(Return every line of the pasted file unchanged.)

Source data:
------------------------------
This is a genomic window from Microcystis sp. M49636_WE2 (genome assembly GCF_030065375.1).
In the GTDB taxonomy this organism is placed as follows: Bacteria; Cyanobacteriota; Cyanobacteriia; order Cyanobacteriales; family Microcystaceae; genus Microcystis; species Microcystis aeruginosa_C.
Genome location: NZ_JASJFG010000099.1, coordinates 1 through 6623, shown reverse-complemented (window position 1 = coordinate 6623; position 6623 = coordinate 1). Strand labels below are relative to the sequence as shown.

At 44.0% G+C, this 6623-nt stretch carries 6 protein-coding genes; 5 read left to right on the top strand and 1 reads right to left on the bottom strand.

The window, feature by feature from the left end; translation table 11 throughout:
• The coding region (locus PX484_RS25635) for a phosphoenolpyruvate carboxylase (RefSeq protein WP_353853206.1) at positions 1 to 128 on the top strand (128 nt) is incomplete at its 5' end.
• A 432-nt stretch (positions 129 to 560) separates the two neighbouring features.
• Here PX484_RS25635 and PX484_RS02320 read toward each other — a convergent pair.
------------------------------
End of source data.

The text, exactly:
This is a genomic window from Microcystis sp. M49636_WE2 (genome assembly GCF_030065375.1).
In the GTDB taxonomy this organism is placed as follows: Bacteria; Cyanobacteriota; Cyanobacteriia; order Cyanobacteriales; family Microcystaceae; genus Microcystis; species Microcystis aeruginosa_C.
Genome location: NZ_JASJFG010000099.1, coordinates 1 through 6623, shown reverse-complemented (window position 1 = coordinate 6623; position 6623 = coordinate 1). Strand labels below are relative to the sequence as shown.

At 44.0% G+C, this 6623-nt stretch carries 6 protein-coding genes; 5 read left to right on the top strand and 1 reads right to left on the bottom strand.

The window, feature by feature from the left end; translation table 11 throughout:
• The coding region (locus PX484_RS25635) for a phosphoenolpyruvate carboxylase (RefSeq protein WP_353853206.1) at positions 1 to 128 on the top strand (128 nt) is incomplete at its 5' end.
• A 432-nt stretch (positions 129 to 560) separates the two neighbouring features.
• Here PX484_RS25635 and PX484_RS02320 read toward each other — a convergent pair.